When Music and Politics Collide

How modern politicians are ruining political music

By Aimee Terravechia

Modern American politics doesn’t usually seem to inspire much in the way of creative musical genius. Despite a polarizing primary season and ample talent state-side, nothing has come close to emulating the talent and commentary exhibited by artists of the 60s and 70s.  Our last great political revolution was accompanied by an equally impressive musical one.

The closest that recent decades have come to mirroring the symbiotic relationship between political movements and musical exploration have been the Rock the Vote campaigns of the 90s. Founded by Jeff Ayeroff, a record industry executive, the non-profit always felt a little too manufactured. The campaign often lacked the organic qualities of music that had come before. Has there been a modern equivalent to the riot that followed MC5 playing the 1968 Democratic Convention? Is there a current-day Bob Dylan who aims to reinvigorate the protest song?

It’s not fair to say that musicians aren’t capable of political commentary like they once were. In fact, modern artists seem to rarely shy away from the commentary. From Madonna to Radiohead, Macklemore to Lady Gaga, and M.I.A to the Kinks, political messages can be found in much of the music of the last three decades. What is lacking isn’t the subject matter—it’s the ability to inspire. And it isn’t that these musicians are lacking in anti-establishment cred like MC5 was at the time of their 1968 performance. In fact, many musicians in recent political cycles have called for candidates to stop using their music entirely. Sam & Dave, Bruce Springsteen, Sting, Dropkick Murphys, K’Naan, Twisted Sister, Neil Young, and even ABBA have all asked candidates (Republican and Democratic alike) to stop using their music over the past two decades.

It could be argued that this relationship between politics and music is part of the problem. And yet, according to Eric Kasper, who has written a book about campaign music, politicians have been utilizing campaign songs since the founding of our country. It wasn’t until recently that politicians have looked towards popular music and rock ballads. In 1984, Ronald Regan selected “Born in the USA” (to Springsteen’s dismay) as his campaign song. This was a pivotal moment. Prior to this, campaign music associated with political candidates had been specifically composed for them, or referenced familiar melodies (think marching band music). But Regan did something different. He took music meant for the people and attempted to make it work for the candidate.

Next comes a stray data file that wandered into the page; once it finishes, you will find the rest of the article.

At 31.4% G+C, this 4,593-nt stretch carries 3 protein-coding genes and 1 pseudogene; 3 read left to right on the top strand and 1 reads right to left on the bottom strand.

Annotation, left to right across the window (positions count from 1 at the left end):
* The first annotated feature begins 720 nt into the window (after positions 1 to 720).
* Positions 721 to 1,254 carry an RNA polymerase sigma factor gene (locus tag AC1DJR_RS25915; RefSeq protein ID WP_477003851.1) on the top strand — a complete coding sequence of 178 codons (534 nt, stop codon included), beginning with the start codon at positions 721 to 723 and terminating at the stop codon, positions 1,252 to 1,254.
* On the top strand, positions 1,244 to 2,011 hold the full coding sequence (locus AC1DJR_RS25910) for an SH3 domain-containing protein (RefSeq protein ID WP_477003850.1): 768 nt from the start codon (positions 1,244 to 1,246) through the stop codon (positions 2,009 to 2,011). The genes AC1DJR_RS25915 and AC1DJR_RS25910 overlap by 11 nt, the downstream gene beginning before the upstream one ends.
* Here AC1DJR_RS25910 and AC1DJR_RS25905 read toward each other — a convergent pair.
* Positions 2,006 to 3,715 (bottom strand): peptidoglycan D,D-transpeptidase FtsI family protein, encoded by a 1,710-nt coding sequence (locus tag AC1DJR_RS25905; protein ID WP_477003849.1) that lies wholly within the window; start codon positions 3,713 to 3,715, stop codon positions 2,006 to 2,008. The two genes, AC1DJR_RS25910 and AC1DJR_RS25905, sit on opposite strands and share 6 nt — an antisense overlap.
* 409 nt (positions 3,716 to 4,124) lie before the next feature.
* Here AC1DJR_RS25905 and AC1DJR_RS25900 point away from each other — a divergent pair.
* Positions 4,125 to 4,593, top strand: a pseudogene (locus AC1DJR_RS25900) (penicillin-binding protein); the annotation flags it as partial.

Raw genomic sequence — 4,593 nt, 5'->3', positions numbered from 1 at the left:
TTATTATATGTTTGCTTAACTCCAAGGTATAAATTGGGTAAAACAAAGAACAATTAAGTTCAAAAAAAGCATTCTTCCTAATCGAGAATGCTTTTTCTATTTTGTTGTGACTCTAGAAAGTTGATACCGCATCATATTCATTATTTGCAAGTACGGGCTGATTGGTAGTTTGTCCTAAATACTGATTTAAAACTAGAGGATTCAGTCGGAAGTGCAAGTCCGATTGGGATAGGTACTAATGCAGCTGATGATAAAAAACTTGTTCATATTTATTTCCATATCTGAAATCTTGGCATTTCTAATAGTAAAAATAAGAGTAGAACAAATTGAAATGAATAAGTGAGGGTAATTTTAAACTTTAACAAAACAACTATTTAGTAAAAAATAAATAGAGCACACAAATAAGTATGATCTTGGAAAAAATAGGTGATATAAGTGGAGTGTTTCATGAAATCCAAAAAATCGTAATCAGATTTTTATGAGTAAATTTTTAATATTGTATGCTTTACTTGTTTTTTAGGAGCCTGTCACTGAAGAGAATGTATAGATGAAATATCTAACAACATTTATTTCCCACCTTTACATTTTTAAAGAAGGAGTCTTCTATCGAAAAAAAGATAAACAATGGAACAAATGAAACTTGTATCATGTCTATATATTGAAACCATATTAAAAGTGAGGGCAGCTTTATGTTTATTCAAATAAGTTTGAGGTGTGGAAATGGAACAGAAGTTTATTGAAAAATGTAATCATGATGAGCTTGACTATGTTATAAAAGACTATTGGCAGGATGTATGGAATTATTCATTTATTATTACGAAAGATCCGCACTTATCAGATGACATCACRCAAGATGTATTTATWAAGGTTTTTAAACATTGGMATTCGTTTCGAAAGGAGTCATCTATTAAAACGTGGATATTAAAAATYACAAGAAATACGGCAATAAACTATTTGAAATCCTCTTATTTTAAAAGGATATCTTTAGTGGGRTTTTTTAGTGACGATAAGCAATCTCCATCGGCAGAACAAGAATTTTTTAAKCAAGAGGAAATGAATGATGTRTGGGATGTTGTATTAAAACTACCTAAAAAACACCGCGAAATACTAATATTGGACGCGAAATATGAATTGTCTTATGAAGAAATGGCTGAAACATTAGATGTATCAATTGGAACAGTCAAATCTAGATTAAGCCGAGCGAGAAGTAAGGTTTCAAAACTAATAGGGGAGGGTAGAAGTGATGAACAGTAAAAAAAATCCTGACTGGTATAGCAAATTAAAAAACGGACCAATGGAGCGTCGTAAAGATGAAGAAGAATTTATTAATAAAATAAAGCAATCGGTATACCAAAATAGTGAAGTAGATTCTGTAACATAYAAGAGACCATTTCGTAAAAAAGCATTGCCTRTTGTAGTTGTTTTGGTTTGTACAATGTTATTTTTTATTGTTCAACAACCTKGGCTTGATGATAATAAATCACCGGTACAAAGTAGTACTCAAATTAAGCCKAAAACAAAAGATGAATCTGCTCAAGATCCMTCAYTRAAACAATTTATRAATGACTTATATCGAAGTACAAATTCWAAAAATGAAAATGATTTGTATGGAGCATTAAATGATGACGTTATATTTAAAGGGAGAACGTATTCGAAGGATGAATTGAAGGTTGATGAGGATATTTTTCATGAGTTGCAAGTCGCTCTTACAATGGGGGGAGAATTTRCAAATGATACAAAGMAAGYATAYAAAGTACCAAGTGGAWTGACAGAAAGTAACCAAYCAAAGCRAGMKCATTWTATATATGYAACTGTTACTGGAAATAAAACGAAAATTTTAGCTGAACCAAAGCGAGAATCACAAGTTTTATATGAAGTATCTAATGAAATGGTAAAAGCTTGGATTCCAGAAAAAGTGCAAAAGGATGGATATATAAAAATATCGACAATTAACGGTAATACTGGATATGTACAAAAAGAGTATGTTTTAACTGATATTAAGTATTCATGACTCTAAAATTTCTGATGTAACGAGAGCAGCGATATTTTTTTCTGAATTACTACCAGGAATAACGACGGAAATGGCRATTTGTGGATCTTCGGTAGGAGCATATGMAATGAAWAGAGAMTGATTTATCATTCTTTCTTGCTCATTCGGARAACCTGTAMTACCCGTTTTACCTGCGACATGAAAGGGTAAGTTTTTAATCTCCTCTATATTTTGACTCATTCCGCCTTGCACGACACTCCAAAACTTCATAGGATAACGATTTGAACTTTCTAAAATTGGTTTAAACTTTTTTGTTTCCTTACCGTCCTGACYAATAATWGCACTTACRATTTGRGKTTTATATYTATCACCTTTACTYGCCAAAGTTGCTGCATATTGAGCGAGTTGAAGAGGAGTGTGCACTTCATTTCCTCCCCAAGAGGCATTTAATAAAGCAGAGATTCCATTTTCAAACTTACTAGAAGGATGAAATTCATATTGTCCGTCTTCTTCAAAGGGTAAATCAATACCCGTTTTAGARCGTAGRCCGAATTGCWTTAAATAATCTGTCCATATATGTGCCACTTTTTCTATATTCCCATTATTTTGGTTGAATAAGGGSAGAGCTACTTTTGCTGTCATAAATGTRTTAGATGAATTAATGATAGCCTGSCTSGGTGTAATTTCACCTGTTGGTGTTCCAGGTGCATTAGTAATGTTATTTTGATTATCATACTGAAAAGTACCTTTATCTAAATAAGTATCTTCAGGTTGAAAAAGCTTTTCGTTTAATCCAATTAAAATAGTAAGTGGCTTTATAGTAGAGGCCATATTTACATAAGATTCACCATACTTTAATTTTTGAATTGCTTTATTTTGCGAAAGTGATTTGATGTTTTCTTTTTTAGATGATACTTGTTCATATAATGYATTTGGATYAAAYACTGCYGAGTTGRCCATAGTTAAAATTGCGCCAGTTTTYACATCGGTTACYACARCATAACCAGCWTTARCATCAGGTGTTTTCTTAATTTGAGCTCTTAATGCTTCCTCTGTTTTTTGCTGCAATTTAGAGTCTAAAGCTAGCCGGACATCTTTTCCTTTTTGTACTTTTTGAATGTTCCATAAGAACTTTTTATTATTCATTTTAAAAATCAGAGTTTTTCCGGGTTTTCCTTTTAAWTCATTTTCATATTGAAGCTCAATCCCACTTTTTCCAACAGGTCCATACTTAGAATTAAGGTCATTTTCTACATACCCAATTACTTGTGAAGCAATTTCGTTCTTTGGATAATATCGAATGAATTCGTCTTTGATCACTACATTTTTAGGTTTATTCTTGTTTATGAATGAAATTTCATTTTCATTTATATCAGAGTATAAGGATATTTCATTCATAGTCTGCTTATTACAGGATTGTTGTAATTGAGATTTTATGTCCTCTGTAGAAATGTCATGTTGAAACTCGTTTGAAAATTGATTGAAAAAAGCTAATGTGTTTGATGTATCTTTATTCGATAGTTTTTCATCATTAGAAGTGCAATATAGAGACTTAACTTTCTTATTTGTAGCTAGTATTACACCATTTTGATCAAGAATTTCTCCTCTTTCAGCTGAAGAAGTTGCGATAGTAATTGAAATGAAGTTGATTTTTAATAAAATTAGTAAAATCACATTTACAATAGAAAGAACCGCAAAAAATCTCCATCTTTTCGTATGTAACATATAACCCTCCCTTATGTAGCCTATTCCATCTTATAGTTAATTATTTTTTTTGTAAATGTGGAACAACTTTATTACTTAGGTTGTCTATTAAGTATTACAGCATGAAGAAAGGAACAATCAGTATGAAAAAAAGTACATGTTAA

Regan started us off, but it didn’t end there.  A few years later, Clinton would use Fleetwood Mac’s “Don’t Stop.” Both Bush and Gore attempted to use “Brand New Day” by Sting during their 2000 campaigns. And now, in 2016, the majority of candidates have chosen popular songs to rally their bases. Each song has been carefully selected to represent the candidates’ brands. Hillary Clinton’s campaign even curated an entire playlist on Spotify.  The purpose of the political song has shifted. It’s no longer about the unaltered message—even if that is the artist’s intent. It’s about what you can sell with that message.

During a 1964 interview with Nat Hentoff, Bob Dylan spoke candidly about this. "Me, I don't want to … be a spokesman. From now on, I want to write from inside me…" With things as they are, the artist’s intentions are ignored in lieu of focus-group-driven selections. It no long matters if a song can inspire emotion, thought, or action—as long as it can inspire campaign contributions and votes. The manufactured nature of it (even when against the wishes of the artist) has created a climate of commercialism that clouds the purity of music as a means of political revolution.

Published January 7th, 2016


Aimee Terravechia is a writer, teacher, and grilled cheese connoisseur. She is currently working on her second novel Memes Anonymous . She has written for The Powder RoomScary Mommy, and The Cubic Lane. Her fiction has been published in Apocrypha and Abstractions. When not writing she can be found teaching college composition and creative writing, herding cats, or wrangling her toddler.